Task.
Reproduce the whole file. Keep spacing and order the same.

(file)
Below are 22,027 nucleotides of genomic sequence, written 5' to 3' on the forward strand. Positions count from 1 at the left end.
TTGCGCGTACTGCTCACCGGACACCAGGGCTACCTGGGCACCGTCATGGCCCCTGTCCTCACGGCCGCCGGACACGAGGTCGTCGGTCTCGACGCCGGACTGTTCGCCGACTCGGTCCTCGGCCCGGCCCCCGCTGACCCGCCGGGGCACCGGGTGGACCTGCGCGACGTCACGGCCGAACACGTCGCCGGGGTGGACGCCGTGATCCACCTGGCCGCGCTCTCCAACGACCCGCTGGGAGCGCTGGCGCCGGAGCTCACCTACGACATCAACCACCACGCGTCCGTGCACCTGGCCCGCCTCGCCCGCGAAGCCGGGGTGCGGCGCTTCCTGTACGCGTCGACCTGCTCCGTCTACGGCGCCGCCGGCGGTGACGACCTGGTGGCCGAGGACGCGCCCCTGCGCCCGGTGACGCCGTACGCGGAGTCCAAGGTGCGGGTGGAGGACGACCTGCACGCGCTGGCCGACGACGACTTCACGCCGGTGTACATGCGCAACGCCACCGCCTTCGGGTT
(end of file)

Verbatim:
Below are 22,027 nucleotides of genomic sequence, written 5' to 3' on the forward strand. Positions count from 1 at the left end.
TTGCGCGTACTGCTCACCGGACACCAGGGCTACCTGGGCACCGTCATGGCCCCTGTCCTCACGGCCGCCGGACACGAGGTCGTCGGTCTCGACGCCGGACTGTTCGCCGACTCGGTCCTCGGCCCGGCCCCCGCTGACCCGCCGGGGCACCGGGTGGACCTGCGCGACGTCACGGCCGAACACGTCGCCGGGGTGGACGCCGTGATCCACCTGGCCGCGCTCTCCAACGACCCGCTGGGAGCGCTGGCGCCGGAGCTCACCTACGACATCAACCACCACGCGTCCGTGCACCTGGCCCGCCTCGCCCGCGAAGCCGGGGTGCGGCGCTTCCTGTACGCGTCGACCTGCTCCGTCTACGGCGCCGCCGGCGGTGACGACCTGGTGGCCGAGGACGCGCCCCTGCGCCCGGTGACGCCGTACGCGGAGTCCAAGGTGCGGGTGGAGGACGACCTGCACGCGCTGGCCGACGACGACTTCACGCCGGTGTACATGCGCAACGCCACCGCCTTCGGGTT